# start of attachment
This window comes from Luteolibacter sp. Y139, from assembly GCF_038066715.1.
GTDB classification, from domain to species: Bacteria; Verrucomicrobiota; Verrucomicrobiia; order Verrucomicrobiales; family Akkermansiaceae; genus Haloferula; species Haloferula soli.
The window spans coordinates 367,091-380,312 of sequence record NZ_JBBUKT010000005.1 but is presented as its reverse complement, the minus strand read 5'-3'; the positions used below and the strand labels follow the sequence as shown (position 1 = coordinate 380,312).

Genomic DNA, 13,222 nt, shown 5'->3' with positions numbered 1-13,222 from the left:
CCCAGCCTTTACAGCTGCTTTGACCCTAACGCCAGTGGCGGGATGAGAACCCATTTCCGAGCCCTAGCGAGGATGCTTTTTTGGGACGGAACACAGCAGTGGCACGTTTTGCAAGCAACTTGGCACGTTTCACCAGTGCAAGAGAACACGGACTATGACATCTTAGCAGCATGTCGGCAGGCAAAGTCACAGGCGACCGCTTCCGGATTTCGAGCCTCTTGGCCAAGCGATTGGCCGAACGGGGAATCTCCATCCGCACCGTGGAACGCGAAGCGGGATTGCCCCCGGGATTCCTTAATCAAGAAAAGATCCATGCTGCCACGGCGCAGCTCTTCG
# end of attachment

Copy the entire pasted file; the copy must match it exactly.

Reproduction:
This window comes from Luteolibacter sp. Y139, from assembly GCF_038066715.1.
GTDB classification, from domain to species: Bacteria; Verrucomicrobiota; Verrucomicrobiia; order Verrucomicrobiales; family Akkermansiaceae; genus Haloferula; species Haloferula soli.
The window spans coordinates 367,091-380,312 of sequence record NZ_JBBUKT010000005.1 but is presented as its reverse complement, the minus strand read 5'-3'; the positions used below and the strand labels follow the sequence as shown (position 1 = coordinate 380,312).

Genomic DNA, 13,222 nt, shown 5'->3' with positions numbered 1-13,222 from the left:
CCCAGCCTTTACAGCTGCTTTGACCCTAACGCCAGTGGCGGGATGAGAACCCATTTCCGAGCCCTAGCGAGGATGCTTTTTTGGGACGGAACACAGCAGTGGCACGTTTTGCAAGCAACTTGGCACGTTTCACCAGTGCAAGAGAACACGGACTATGACATCTTAGCAGCATGTCGGCAGGCAAAGTCACAGGCGACCGCTTCCGGATTTCGAGCCTCTTGGCCAAGCGATTGGCCGAACGGGGAATCTCCATCCGCACCGTGGAACGCGAAGCGGGATTGCCCCCGGGATTCCTTAATCAAGAAAAGATCCATGCTGCCACGGCGCAGCTCTTCG